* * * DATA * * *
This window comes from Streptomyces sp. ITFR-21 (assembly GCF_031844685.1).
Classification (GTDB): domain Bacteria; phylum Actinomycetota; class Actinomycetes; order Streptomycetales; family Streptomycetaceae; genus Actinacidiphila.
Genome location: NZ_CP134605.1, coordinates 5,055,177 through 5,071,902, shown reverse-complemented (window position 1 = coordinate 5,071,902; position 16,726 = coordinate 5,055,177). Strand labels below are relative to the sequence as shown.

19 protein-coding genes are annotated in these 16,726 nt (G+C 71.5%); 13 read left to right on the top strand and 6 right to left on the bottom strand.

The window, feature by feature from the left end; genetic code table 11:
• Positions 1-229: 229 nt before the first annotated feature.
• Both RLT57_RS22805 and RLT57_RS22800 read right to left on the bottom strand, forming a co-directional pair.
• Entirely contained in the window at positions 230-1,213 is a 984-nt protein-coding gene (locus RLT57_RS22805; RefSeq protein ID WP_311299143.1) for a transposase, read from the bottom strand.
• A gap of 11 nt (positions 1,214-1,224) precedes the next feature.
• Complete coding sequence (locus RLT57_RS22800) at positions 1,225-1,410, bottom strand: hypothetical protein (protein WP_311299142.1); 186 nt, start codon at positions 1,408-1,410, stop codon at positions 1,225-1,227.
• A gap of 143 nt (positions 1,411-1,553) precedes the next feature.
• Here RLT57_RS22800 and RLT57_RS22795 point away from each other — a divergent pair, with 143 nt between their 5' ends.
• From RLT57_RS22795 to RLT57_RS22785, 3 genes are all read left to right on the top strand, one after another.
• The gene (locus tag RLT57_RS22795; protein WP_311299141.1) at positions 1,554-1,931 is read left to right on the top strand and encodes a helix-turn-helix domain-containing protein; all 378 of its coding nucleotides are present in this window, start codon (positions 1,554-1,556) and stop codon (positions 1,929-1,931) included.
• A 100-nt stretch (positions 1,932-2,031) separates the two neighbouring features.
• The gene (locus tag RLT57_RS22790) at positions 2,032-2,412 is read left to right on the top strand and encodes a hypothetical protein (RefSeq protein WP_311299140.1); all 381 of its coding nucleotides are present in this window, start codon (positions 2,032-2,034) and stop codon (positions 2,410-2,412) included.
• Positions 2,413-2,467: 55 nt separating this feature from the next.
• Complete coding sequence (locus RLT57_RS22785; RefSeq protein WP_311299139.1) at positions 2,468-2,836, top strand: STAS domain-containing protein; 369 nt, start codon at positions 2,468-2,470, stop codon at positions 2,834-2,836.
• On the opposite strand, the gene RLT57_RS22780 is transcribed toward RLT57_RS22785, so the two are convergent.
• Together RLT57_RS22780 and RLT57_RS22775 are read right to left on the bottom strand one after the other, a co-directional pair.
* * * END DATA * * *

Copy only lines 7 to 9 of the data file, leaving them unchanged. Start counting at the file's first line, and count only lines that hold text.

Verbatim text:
• Both RLT57_RS22805 and RLT57_RS22800 read right to left on the bottom strand, forming a co-directional pair.
• Entirely contained in the window at positions 230-1,213 is a 984-nt protein-coding gene (locus RLT57_RS22805; RefSeq protein ID WP_311299143.1) for a transposase, read from the bottom strand.
• A gap of 11 nt (positions 1,214-1,224) precedes the next feature.